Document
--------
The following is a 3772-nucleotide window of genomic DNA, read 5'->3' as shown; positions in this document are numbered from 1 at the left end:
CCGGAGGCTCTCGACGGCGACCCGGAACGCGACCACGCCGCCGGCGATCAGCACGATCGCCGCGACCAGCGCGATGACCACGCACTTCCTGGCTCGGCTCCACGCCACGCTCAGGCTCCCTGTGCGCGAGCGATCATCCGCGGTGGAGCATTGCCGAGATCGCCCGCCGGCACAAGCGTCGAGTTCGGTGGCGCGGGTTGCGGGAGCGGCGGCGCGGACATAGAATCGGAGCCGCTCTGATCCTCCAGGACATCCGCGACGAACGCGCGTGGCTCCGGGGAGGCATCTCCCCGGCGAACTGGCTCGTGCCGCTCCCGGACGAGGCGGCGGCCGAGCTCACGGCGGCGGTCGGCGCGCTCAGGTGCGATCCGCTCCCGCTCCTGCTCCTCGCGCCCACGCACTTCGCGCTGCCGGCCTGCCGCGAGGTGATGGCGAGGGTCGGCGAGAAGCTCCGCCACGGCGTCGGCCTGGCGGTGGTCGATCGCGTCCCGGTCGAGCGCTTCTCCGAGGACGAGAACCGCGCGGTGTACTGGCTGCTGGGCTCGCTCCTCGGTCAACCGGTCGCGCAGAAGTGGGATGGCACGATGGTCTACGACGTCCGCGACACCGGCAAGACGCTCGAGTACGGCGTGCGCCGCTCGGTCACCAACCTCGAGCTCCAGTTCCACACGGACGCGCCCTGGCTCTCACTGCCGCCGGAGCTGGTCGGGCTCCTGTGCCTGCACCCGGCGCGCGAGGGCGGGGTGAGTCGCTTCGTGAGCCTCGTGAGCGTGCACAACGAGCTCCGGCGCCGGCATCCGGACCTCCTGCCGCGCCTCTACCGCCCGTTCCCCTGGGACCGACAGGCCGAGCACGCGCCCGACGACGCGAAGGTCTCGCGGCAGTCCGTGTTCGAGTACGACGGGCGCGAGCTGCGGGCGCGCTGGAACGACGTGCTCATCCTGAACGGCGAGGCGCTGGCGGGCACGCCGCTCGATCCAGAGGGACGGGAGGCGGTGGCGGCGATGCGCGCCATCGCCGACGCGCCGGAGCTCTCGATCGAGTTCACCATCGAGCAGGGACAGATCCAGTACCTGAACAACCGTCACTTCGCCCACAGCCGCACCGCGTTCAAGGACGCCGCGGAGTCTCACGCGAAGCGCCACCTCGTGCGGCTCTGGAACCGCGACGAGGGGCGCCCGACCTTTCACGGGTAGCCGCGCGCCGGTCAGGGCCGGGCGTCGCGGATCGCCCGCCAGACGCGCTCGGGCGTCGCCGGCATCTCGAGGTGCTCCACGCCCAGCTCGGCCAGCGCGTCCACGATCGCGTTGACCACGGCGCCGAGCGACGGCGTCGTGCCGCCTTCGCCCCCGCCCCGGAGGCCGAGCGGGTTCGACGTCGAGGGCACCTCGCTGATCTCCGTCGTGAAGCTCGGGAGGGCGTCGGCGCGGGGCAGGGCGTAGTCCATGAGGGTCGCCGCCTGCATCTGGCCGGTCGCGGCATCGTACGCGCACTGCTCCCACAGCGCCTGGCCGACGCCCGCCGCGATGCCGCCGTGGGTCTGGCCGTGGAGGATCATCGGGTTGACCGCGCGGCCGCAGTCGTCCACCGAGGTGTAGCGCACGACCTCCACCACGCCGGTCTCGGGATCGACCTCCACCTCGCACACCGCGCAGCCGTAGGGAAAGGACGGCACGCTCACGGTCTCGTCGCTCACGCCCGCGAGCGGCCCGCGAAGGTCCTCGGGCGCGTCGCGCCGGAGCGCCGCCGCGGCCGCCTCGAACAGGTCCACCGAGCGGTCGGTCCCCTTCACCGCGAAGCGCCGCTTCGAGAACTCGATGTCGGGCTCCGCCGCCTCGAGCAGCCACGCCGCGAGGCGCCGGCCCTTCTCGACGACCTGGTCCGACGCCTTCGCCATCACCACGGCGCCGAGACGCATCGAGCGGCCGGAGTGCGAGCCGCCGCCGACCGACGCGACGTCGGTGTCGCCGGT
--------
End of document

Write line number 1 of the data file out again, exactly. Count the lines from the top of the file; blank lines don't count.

The following is a 3772-nucleotide window of genomic DNA, read 5'->3' as shown; positions in this document are numbered from 1 at the left end: